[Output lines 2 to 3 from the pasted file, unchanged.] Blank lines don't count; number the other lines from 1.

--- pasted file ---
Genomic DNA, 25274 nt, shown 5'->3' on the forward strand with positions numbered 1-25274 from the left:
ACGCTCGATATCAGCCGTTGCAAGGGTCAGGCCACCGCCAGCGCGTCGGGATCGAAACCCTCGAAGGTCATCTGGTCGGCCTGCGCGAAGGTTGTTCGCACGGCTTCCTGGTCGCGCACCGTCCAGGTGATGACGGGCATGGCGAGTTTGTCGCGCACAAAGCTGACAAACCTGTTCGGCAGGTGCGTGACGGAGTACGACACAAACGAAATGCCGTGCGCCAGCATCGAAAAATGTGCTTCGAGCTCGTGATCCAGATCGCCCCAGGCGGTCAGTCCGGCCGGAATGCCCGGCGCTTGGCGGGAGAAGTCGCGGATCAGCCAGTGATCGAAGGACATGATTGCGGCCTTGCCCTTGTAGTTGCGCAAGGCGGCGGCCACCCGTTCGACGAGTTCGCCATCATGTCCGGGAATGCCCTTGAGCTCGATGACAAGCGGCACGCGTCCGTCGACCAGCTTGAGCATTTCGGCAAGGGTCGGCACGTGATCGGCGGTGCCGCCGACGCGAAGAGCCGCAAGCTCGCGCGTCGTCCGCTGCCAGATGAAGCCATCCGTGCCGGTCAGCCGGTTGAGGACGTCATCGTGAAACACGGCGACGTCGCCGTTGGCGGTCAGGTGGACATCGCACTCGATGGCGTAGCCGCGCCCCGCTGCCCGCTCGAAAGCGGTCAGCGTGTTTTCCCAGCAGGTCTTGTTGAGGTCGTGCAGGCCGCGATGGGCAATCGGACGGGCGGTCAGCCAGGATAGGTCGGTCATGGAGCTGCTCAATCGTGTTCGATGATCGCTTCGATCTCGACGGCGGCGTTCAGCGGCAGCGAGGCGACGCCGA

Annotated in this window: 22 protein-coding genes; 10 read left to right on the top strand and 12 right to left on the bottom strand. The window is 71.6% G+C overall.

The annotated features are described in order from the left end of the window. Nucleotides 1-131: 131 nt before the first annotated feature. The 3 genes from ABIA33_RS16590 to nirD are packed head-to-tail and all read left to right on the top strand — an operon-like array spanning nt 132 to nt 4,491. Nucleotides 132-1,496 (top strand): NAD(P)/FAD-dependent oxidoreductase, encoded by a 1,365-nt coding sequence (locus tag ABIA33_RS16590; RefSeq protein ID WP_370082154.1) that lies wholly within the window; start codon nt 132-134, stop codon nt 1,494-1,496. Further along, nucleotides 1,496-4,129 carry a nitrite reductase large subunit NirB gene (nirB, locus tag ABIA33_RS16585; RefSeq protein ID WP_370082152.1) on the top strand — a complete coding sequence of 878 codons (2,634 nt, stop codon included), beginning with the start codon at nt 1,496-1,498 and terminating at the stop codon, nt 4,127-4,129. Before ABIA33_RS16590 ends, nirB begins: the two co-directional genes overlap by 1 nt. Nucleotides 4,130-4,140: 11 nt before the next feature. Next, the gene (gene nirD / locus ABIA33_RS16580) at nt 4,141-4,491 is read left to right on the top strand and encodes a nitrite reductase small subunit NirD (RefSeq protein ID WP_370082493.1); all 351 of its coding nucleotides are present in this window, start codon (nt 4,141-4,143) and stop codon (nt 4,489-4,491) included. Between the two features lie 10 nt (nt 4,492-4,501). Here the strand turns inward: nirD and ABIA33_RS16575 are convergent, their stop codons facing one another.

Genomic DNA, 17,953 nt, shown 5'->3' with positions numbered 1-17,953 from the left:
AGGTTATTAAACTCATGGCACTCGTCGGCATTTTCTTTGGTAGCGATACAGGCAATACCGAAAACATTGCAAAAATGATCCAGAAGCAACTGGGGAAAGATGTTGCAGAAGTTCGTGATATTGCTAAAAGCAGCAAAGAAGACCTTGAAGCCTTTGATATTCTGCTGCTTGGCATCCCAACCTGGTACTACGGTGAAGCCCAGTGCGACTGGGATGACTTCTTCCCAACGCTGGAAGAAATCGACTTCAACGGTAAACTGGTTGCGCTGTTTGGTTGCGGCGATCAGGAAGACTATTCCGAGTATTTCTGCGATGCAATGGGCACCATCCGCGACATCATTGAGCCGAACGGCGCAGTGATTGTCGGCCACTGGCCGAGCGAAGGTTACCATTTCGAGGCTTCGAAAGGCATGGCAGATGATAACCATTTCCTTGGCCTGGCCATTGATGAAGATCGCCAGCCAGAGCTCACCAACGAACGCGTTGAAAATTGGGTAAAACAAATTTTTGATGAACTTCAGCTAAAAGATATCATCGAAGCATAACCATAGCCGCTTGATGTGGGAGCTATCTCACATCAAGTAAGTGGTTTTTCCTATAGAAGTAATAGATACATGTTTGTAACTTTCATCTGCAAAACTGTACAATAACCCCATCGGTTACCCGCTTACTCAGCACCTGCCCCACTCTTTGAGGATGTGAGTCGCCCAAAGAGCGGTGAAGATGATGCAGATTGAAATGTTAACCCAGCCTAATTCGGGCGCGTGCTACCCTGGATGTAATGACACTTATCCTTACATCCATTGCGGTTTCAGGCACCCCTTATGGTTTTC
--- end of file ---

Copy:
ACGCTCGATATCAGCCGTTGCAAGGGTCAGGCCACCGCCAGCGCGTCGGGATCGAAACCCTCGAAGGTCATCTGGTCGGCCTGCGCGAAGGTTGTTCGCACGGCTTCCTGGTCGCGCACCGTCCAGGTGATGACGGGCATGGCGAGTTTGTCGCGCACAAAGCTGACAAACCTGTTCGGCAGGTGCGTGACGGAGTACGACACAAACGAAATGCCGTGCGCCAGCATCGAAAAATGTGCTTCGAGCTCGTGATCCAGATCGCCCCAGGCGGTCAGTCCGGCCGGAATGCCCGGCGCTTGGCGGGAGAAGTCGCGGATCAGCCAGTGATCGAAGGACATGATTGCGGCCTTGCCCTTGTAGTTGCGCAAGGCGGCGGCCACCCGTTCGACGAGTTCGCCATCATGTCCGGGAATGCCCTTGAGCTCGATGACAAGCGGCACGCGTCCGTCGACCAGCTTGAGCATTTCGGCAAGGGTCGGCACGTGATCGGCGGTGCCGCCGACGCGAAGAGCCGCAAGCTCGCGCGTCGTCCGCTGCCAGATGAAGCCATCCGTGCCGGTCAGCCGGTTGAGGACGTCATCGTGAAACACGGCGACGTCGCCGTTGGCGGTCAGGTGGACATCGCACTCGATGGCGTAGCCGCGCCCCGCTGCCCGCTCGAAAGCGGTCAGCGTGTTTTCCCAGCAGGTCTTGTTGAGGTCGTGCAGGCCGCGATGGGCAATCGGACGGGCGGTCAGCCAGGATAGGTCGGTCATGGAGCTGCTCAATCGTGTTCGATGATCGCTTCGATCTCGACGGCGGCGTTCAGCGGCAGCGAGGCGACGCCGA

Annotated in this window: 22 protein-coding genes; 10 read left to right on the top strand and 12 right to left on the bottom strand. The window is 71.6% G+C overall.